23. avatar James69 says:

    “After a large number of fires that were caused by them the gov’t put a tax on each one sold. If I recall correctly it is was 2 cents per match. This drove those matches out of the market. Problem solved.”

    Us Rebels still have em’ saw some in the hardware store yesterday. I did not check the price but I will next time I’m in there. I have about 4,000 in my “trade item” box sealed and saved.

    1. avatar Mike Crognale says:

      Thanks very much. I was in error. What I was referring to was the old sulfur matches which had a tendency to spontaneously combust in the box. I taught at a business school and that was one of the examples of gov’t regulation for the common welfare.

  24. avatar Sam I Am says:

    Do not be deluded. The future of the Republican Party depends entirely on the ability to prove to Demoncrat voters that the Republican Party is not racist, bigoted, anti-immigrant, anti-healthcare, anti-abortion, anti-big goverrnment.

  25. avatar Kenshinwulf says:

    Ok, we got our reciprocity back. Us Virginians fought really hard to do that. Phone calls, emails, letters, Lobby Day, showing up, VCDL etc. Also, part of the agreement is to takeaway the AGs power to do this again. Plus, there is a Constitutional Carry bill working its way through.

    Folks here need to stop throwing people under the bus because of what some out of control, governor did.

    Point is: We fought back and WON.

    Give us that at least.

    1. avatar Gman says:

      At what cost? And did we win? McAuliffe stole our rights and then sold them back. It sure seems like he won. A masterful maneuver.

      1. avatar Ken says:

        Look at the actual “compromise”. The Republicans gave up very little and most of what they “gave up” is already in the Federal regulations. I think McAuliffe really lost but nobody will admit it until the law is passed and signed. READ what is actually in the bill.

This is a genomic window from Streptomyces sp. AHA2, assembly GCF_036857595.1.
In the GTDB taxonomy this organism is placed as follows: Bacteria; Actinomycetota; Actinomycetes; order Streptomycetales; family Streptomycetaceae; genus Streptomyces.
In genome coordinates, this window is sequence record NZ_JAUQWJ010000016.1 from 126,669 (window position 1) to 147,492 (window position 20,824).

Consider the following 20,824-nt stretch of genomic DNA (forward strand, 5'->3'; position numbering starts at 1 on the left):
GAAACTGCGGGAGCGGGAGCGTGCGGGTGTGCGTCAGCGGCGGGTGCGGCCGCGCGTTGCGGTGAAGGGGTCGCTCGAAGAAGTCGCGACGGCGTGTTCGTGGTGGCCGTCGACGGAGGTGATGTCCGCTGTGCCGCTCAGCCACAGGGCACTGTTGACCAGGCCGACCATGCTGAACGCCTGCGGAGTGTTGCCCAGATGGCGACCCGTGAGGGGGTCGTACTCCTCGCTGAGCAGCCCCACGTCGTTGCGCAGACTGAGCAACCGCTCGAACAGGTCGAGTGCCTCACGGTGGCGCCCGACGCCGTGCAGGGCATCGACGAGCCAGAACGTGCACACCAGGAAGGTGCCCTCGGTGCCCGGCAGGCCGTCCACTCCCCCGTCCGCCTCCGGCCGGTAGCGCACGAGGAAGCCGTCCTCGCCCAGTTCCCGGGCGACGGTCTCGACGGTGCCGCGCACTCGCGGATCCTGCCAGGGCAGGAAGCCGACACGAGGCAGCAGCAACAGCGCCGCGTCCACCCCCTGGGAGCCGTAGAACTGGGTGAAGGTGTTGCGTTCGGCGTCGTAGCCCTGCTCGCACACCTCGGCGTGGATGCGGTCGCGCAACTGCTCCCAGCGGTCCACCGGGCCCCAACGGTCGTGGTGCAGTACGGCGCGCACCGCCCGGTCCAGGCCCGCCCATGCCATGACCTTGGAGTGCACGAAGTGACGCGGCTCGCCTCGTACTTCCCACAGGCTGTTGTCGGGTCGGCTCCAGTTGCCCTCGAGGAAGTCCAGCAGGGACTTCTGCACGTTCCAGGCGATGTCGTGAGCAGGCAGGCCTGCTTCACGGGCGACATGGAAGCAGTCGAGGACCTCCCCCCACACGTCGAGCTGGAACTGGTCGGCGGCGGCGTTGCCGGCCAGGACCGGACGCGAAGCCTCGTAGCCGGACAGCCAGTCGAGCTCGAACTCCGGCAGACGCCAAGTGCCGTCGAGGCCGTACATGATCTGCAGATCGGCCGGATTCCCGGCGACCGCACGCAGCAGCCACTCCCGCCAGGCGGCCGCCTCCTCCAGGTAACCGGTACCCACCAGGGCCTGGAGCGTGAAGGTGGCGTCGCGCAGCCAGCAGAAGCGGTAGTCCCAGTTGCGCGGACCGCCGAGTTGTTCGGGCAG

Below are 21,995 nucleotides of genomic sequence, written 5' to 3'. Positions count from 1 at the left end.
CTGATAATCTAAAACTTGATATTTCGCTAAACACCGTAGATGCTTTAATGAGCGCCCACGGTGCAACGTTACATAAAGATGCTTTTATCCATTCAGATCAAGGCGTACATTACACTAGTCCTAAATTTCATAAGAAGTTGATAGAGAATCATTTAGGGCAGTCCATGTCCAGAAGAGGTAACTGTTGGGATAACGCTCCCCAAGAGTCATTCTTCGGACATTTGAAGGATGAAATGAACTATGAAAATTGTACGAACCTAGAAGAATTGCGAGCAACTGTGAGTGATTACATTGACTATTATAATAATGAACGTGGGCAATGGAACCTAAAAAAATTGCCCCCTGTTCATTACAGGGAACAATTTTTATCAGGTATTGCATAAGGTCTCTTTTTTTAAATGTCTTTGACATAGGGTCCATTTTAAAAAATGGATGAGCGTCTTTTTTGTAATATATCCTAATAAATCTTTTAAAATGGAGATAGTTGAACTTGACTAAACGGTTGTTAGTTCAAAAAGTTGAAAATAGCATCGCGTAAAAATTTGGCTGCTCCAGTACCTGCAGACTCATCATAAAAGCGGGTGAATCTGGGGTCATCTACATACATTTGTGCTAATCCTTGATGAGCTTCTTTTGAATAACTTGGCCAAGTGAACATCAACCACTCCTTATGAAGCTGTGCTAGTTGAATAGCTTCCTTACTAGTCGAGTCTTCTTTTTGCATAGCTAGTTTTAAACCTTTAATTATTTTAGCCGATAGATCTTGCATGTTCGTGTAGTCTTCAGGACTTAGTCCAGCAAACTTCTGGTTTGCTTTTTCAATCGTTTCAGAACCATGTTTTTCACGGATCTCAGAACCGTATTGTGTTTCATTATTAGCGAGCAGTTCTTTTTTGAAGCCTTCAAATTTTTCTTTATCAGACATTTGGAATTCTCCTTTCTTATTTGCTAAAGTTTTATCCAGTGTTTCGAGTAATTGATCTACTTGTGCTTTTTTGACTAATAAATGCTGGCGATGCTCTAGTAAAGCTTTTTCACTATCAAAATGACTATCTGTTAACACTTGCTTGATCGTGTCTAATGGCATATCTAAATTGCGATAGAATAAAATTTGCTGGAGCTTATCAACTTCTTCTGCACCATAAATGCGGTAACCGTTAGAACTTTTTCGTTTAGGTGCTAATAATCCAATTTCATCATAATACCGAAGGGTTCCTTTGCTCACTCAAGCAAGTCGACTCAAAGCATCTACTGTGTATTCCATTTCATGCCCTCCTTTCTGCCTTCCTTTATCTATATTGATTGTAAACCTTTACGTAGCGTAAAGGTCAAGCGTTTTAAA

2. avatar joninva says:

      That is exactly what McAwfull wants you to believe. Just ask yourself, what will the Governor and the AG use to hold the rights of Virginia gun owners hostage with next? You think this tactic isn’t going to be repeated elsewhere? I hope not.

    3. avatar Mike Crognale says:

      Bravo. The original post did not allude to that. I withdraw my objections.

  26. avatar Paul says:

    I was very upset by McCauliffe’s initial play to hold reciprocity hostage. I am not upset by this “compromise” because to me it moves things back to the way it was. VA is a no registration, no permit state except for CCW, which is shall issue. Nothing has been done to change or restrict that. Private sales can be conducted without background checks, although as others have noted, many private sellers require a CC permit for their own conscience and protection. As many ATF agents and local police probably troll the gun shows, how can a few State police doing voluntary background checks make any difference? The slight additional restriction on people with 2 year domestic abuse orders will accomplish absolutely nothing, of course. This is feel good for the Dems. Anyone violent enough to be under that kind of order will either ignore the firearms restrictions, or use some other weapon (or fists) in the next altercation. According the to WaPo article, CSGV was furious with McCauliffe for “caving in to the NRA.” That is good news. Let’s just hope that the Dems do not get a majority in the State Senate. A split legislature if ever with a Dem governor would be very bad news. Really we need legislation to let counties move to different states with the permission of the receiving state. NOVA should just join Maryland, and then everyone would be better off. Same with the Boston suburbs in NH. They need to become part of MA and enjoy the high taxes along with the firearms rules.